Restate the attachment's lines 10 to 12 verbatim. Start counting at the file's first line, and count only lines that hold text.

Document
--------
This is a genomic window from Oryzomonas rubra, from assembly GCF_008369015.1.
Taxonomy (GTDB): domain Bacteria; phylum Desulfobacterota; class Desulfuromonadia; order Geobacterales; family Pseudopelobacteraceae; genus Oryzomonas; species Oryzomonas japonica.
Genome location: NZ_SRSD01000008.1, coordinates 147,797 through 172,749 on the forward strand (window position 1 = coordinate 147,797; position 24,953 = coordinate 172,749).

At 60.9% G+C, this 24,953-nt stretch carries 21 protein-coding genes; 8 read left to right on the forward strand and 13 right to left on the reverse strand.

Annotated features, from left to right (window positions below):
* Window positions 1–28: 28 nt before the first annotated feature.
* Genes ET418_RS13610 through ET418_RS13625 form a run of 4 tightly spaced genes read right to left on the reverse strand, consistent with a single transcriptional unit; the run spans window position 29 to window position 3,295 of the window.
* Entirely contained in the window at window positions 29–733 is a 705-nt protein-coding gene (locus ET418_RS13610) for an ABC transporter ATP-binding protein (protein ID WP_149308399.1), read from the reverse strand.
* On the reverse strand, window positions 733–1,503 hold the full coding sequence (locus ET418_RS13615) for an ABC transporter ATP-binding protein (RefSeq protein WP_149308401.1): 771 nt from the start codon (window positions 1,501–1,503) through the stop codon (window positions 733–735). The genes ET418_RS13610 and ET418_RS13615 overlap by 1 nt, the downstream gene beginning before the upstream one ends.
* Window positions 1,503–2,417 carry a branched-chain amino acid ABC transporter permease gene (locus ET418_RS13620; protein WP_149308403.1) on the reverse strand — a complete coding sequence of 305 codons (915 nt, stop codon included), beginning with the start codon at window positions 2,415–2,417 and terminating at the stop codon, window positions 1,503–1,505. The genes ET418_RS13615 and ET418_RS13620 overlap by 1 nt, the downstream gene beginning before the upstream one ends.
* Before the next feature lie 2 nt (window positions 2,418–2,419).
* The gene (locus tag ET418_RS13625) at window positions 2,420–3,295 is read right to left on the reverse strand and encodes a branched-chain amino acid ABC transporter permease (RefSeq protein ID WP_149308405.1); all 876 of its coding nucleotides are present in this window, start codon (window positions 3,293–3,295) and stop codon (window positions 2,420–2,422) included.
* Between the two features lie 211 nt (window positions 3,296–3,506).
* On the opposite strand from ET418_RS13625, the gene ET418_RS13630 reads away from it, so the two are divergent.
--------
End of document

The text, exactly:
* Window positions 1,503–2,417 carry a branched-chain amino acid ABC transporter permease gene (locus ET418_RS13620; protein WP_149308403.1) on the reverse strand — a complete coding sequence of 305 codons (915 nt, stop codon included), beginning with the start codon at window positions 2,415–2,417 and terminating at the stop codon, window positions 1,503–1,505. The genes ET418_RS13615 and ET418_RS13620 overlap by 1 nt, the downstream gene beginning before the upstream one ends.
* Before the next feature lie 2 nt (window positions 2,418–2,419).
* The gene (locus tag ET418_RS13625) at window positions 2,420–3,295 is read right to left on the reverse strand and encodes a branched-chain amino acid ABC transporter permease (RefSeq protein ID WP_149308405.1); all 876 of its coding nucleotides are present in this window, start codon (window positions 3,293–3,295) and stop codon (window positions 2,420–2,422) included.